Tuesday, September 2, 2003
Carmel on the Case: Mold Infests Public Building
Mold is not only in our schools, it is in our public buildings. Tonight, Carmel Cafiero will show us a harmful mold growing in a local courthouse right in the felony filing room. What's being done about it? Carmel's on the case.
(WSVN) -- You just can't miss the mold growing on this wall inside the Broward County courthouse.
It's below the window in the felony filing division - an area used by the public for access to records.
Building maintenance has ignored this mold all summer long.
But Seven News hasn't.
We've been watching... And testing.
And what we found is pretty ugly.
Microbiologist John Pisani of Micrim Labs says, "I absolutely would not want to work in that kind of environment."
It was early June when we first spotted the mold.
Fast forward to July.
The mold is still there.
So is the torn wallpaper.
Nothing appears to have changed.
And when we went back in August - amazingly, things appeared to be exactly the same.
Three months of what turns out to be public exposure to toxic mold.
"I'm not a physician," says Pisani, "but I would tell you that a fair amount of people would react to the presence of something like this."
We took swabs of the mold to Micrim Labs in Coconut Creek.
Pisani grew the molds on petrie dishes and also checked them under the microscope.
His findings...Stachybotrys chartarum and chaetomium.
Both considered toxic molds that can cause allergic reactions.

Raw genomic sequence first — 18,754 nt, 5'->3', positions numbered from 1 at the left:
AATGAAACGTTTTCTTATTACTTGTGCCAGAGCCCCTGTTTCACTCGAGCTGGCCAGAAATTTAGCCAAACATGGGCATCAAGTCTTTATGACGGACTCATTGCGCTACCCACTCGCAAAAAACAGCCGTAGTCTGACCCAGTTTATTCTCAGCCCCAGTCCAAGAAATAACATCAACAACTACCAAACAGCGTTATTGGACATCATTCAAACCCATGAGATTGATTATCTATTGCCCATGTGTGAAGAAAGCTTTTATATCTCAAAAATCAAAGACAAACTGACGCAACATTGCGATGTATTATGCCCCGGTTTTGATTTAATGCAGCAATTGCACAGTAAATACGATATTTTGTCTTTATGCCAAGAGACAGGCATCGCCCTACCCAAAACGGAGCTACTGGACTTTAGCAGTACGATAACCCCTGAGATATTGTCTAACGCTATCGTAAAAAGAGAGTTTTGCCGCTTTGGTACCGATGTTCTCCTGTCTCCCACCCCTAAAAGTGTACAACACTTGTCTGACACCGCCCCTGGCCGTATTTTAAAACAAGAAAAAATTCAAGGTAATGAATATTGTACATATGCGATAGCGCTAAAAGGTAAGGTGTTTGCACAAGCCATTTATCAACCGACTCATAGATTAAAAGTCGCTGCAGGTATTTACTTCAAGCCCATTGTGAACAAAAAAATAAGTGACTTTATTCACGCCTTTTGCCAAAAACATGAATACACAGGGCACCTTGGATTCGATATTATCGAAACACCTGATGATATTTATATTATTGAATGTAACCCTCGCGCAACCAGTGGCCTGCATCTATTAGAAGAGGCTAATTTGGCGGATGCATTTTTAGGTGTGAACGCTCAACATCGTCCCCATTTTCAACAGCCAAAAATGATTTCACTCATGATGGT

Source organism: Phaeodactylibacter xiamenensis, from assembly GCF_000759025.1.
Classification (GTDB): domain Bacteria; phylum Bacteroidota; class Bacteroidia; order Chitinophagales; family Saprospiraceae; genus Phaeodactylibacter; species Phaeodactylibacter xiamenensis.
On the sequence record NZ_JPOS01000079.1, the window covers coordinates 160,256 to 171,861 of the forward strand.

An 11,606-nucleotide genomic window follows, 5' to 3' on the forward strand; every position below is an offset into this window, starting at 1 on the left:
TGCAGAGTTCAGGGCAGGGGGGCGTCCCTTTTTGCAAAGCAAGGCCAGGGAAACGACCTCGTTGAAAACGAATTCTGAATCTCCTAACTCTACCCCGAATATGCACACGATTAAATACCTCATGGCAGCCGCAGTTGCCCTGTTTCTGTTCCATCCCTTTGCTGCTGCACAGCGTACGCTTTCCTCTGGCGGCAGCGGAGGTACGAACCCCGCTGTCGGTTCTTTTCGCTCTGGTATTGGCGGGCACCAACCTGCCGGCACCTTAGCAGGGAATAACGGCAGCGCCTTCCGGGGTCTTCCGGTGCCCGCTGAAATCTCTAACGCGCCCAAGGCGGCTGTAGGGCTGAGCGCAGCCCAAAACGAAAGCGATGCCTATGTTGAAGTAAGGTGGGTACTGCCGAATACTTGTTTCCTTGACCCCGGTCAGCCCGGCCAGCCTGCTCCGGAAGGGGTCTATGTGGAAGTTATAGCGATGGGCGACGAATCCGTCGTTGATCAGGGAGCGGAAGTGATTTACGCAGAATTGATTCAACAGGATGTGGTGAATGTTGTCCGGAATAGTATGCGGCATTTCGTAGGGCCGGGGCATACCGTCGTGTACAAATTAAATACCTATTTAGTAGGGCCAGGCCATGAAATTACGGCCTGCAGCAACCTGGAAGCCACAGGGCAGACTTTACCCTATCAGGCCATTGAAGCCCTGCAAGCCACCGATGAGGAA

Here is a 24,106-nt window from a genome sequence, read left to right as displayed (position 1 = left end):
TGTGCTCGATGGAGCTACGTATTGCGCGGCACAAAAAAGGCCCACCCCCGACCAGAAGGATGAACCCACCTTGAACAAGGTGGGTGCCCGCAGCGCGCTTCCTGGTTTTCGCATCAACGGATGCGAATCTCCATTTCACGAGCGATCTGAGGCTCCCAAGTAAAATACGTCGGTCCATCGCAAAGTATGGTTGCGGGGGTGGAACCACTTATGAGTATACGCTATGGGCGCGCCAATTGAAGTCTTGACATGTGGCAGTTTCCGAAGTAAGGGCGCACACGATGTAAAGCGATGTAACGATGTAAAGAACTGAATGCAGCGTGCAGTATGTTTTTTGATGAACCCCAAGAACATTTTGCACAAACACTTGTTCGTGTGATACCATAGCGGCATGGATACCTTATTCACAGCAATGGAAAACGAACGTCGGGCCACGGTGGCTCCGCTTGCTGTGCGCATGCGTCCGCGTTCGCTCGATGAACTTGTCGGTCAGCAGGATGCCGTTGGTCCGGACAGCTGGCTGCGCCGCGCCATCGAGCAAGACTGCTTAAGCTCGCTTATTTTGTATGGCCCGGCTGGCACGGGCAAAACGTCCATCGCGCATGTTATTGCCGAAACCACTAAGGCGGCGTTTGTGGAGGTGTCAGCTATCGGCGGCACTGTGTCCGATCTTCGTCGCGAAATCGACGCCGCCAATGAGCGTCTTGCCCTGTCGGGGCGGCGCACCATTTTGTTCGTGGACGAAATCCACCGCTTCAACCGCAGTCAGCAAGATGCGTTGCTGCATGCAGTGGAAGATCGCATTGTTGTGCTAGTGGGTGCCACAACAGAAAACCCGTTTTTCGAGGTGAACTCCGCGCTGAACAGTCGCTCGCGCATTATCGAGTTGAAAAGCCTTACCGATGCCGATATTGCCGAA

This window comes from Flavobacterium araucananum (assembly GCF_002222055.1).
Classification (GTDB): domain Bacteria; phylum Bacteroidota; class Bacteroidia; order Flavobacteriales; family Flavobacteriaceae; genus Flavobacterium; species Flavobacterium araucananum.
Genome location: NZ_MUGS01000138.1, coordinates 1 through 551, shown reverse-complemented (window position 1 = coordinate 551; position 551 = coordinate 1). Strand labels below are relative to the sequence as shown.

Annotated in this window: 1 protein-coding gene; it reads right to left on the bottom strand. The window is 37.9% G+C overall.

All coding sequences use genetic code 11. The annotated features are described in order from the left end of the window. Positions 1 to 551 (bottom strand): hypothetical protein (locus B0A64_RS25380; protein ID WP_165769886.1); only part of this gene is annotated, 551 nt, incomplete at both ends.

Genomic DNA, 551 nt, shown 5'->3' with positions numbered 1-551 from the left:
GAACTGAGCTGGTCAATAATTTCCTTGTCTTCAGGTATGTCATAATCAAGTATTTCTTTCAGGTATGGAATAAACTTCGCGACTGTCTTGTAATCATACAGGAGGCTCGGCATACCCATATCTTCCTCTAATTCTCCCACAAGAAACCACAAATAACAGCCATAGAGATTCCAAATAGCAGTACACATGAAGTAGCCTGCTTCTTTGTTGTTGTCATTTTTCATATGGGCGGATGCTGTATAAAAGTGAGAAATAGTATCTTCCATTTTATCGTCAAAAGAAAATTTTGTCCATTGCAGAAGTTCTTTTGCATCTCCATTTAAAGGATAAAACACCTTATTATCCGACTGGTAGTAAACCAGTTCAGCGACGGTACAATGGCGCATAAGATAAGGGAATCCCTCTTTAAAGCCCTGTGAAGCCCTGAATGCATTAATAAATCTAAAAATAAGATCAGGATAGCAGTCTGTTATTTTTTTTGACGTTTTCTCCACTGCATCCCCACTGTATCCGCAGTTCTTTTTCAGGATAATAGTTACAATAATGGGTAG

And when you've got it, what does it mean?
"Well, it means that the area is heavily contaminated," says Pisani.
Who would be responsible for letting this happen?
"That would be me - ma'am," says Peter Hoffman.Peter Hoffman is the building manager.
"Our normal procedure is to attack that immediately," he says.
"What about this?" asks Carmel, pointing to tell-tale stains.
"The only thing I can tell you, ma'am, is that it slipped threw the cracks," Hoffman answers.
The area is part of the clerk of court's office.
Workers on the inside of the partition have not reported unusual illnesses, according to the office manager.
Clerk of Court Howard Forman says he was not aware of the problem. "I'm very concerned about it," he says.
But he says he will make sure it is corrected, right away.
"Health hazards are terrible anywhere," says Forman, "and that's why we're on top of this right now."
And overnight - a professional mold abatement company was called in to replace the wallboard.
Which it did.
This, after 85 days - maybe more - of potential contamination.
Do you have other mold problems in this building?
"At this particular time - not that I'm aware of," says Hoffman.
The jury is still out on just how much mold is too much mold in an indoor environment. So far, the government has not established guidelines. But experts agree - any mold in an indoor environment - is unacceptable.
If you have a story for Carmel or for more information, contact her at:
954-921-CLUE in Broward